The proposed package has a suite of benefits, and is a notable shift from past transportation packages. This year, preservation of existing infrastructure is prioritized over building new, multi-modal transit, it includes significant funding for fish passage barrier removal and $500 million for stormwater, adding to the bucket of proposed solutions for filtering toxic runoff. 

While the package has passed both chambers of the Legislature, it’s now in negotiations. Click the button below to take part in the Transportation Choices Coalition push to urge your legislators to fully fund a transportation package for the future: 


Fight for full transit funding in #MoveAheadWa

VOLUNTARY RIPARIAN HABITAT PROGRAMS 

Flanked by abundant trees, Ellsworth Creek on the Washington Coast provides critical spawning habitat for coho and chum salmon.

Washington state funding for most conservation programs comes in odd years, with even year supplemental budgets usually reserved to tweak around the edges. However, this even year, 2022, in response to a push by tribal governments, groups like TNC, and leaders in Olympia, proposed budgets include some of the largest supplemental funding proposals for salmon recovery on record. These programs provide incentives and empower landowners, salmon recovery leaders, and farmers to restore their riparian zones—areas along rivers and streams that are crucial for the health of waterways and salmon.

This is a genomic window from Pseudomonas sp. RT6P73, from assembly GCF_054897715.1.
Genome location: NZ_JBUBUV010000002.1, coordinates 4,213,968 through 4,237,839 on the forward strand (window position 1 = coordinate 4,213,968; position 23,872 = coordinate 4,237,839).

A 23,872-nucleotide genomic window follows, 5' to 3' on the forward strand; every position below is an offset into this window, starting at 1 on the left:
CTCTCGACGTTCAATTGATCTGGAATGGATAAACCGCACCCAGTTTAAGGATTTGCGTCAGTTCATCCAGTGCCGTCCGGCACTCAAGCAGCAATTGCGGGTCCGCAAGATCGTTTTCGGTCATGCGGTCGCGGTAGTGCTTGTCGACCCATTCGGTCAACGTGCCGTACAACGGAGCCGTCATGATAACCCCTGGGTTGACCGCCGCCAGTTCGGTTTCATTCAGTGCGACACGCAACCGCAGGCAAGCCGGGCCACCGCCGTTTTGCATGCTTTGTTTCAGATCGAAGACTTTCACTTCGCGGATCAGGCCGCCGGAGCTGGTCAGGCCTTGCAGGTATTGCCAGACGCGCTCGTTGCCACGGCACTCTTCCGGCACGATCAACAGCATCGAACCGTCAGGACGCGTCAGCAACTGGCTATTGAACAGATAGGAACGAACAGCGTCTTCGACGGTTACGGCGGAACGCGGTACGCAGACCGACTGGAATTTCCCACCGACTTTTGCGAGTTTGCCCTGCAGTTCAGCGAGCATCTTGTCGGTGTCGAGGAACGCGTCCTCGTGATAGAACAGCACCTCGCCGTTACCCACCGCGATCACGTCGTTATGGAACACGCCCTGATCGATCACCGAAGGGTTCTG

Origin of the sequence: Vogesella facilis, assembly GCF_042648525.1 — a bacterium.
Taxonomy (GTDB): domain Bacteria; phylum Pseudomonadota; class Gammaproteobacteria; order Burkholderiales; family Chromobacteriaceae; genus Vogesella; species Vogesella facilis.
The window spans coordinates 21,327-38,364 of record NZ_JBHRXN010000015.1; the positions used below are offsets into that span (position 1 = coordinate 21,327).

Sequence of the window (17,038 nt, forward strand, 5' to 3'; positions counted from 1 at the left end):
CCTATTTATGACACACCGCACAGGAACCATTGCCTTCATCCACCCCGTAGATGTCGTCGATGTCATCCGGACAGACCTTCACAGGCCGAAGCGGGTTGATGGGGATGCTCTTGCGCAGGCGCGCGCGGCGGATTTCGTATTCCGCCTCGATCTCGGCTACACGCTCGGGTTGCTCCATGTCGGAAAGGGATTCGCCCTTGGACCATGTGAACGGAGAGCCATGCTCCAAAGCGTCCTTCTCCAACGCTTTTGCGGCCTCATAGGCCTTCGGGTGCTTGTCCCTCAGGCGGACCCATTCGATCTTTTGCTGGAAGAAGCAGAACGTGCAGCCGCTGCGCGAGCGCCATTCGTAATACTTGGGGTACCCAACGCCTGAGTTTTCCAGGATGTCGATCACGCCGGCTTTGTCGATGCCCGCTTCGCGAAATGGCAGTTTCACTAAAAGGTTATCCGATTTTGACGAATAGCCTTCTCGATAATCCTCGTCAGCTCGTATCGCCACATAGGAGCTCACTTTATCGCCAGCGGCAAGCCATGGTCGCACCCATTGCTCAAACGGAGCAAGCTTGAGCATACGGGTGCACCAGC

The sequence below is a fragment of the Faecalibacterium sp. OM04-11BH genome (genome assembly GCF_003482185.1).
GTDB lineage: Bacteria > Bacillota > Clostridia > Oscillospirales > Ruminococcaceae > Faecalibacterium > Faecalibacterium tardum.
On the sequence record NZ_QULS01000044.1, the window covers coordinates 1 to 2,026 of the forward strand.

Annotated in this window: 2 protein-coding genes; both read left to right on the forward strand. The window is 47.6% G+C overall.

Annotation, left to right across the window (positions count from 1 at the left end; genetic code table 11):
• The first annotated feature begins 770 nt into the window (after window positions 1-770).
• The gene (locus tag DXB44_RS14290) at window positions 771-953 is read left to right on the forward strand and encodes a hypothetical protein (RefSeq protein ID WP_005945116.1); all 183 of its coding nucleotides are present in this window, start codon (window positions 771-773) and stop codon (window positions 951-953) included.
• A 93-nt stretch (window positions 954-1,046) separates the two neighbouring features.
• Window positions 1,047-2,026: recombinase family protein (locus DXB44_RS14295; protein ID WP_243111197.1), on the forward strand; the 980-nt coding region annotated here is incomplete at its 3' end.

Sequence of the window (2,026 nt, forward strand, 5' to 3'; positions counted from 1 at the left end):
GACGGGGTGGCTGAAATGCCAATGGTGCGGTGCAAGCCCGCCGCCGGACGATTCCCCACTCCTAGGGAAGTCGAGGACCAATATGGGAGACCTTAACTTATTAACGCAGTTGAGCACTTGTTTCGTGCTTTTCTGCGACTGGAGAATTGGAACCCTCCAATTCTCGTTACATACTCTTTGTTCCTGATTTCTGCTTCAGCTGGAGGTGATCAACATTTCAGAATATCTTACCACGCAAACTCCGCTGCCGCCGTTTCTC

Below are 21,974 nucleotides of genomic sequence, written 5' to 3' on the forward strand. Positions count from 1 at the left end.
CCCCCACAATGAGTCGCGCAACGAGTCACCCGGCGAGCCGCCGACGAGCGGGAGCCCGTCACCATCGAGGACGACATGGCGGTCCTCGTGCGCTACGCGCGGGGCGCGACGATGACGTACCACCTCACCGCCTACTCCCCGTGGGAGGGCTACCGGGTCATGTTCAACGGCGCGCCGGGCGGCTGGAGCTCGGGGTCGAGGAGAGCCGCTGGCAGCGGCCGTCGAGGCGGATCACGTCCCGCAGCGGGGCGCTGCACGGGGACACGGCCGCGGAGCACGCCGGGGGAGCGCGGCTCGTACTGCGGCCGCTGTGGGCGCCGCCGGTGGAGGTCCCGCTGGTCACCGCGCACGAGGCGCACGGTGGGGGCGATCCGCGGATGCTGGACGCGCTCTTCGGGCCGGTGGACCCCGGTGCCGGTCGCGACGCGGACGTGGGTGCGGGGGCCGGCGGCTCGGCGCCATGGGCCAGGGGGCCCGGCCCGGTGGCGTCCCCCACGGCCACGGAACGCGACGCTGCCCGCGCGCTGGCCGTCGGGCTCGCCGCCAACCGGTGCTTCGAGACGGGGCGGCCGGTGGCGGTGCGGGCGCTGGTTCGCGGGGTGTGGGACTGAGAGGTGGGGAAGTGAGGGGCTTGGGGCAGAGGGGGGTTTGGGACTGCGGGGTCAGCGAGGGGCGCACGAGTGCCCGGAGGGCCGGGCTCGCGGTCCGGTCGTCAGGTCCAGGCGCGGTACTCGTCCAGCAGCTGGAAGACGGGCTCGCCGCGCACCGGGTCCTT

We anticipate up to $200M in salmon habitat protection and restoration funding for proven programs. Also included is funding for evaluating these important programs. 

We know we need everyone at the table to figure out the best path forward for riparian restoration, so these investments would also include gathering stakeholders to assess current voluntary restoration programs, identify riparian conditions and address any gaps to voluntary implementation and make recommendations for improvements. Salmon need these vital programs, and we’re hopeful that the Legislature will prioritize their funding this week. 

PROTECTING THE WATERS’ FORESTS

Through clear water, eelgrass can be seen anchored on the muddy shores off Camano Island. © Benj Drummond.

Our eelgrass and kelp forests–two components essential to life as we know it–are dying. Sen. Liz Lovelett, Rep. Sharon Shewmake, and Commissioner of Public Lands Hillary Franz are ensuring Washington state can restore our aquatic ecosystems before it’s too late with SB 5619, which will require the Department of Natural Resources to restore at least 10,000 acres of eelgrass and meadows by 2040. The bill has passed unanimously in both Chambers, and we look forward to a final vote next week. 

SEEING IT THROUGH

From legislators who pushed essential legislation, tribal leaders, and environmental advocates who drove the conversation, to people like you who made their voices heard, we are proud of everyone who helped ensure climate and conservation was present this year. In the last stretch of this short session, we are determined to see our priorities through, and look forward to celebrating our wins next week. 

Banner photo: A Moulton Falls Regional Park, Washington zen moment. Wasim Muklashy/TNC Photo Contest 2019